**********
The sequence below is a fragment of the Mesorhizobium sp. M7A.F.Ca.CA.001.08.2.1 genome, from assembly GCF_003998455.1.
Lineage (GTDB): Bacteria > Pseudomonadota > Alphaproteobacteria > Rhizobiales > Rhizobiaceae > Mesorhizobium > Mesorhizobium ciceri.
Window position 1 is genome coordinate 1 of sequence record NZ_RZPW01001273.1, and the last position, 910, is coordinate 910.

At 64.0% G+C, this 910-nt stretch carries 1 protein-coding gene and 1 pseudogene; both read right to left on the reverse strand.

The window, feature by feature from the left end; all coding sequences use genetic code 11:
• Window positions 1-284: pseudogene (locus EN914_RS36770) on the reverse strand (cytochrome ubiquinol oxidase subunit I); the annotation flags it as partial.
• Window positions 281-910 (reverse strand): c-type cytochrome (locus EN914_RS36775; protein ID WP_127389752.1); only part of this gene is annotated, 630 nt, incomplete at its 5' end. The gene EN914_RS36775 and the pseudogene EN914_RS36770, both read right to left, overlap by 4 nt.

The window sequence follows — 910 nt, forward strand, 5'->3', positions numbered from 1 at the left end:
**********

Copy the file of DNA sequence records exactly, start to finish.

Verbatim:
The sequence below is a fragment of the Mesorhizobium sp. M7A.F.Ca.CA.001.08.2.1 genome, from assembly GCF_003998455.1.
Lineage (GTDB): Bacteria > Pseudomonadota > Alphaproteobacteria > Rhizobiales > Rhizobiaceae > Mesorhizobium > Mesorhizobium ciceri.
Window position 1 is genome coordinate 1 of sequence record NZ_RZPW01001273.1, and the last position, 910, is coordinate 910.

At 64.0% G+C, this 910-nt stretch carries 1 protein-coding gene and 1 pseudogene; both read right to left on the reverse strand.

The window, feature by feature from the left end; all coding sequences use genetic code 11:
• Window positions 1-284: pseudogene (locus EN914_RS36770) on the reverse strand (cytochrome ubiquinol oxidase subunit I); the annotation flags it as partial.
• Window positions 281-910 (reverse strand): c-type cytochrome (locus EN914_RS36775; protein ID WP_127389752.1); only part of this gene is annotated, 630 nt, incomplete at its 5' end. The gene EN914_RS36775 and the pseudogene EN914_RS36770, both read right to left, overlap by 4 nt.

The window sequence follows — 910 nt, forward strand, 5'->3', positions numbered from 1 at the left end: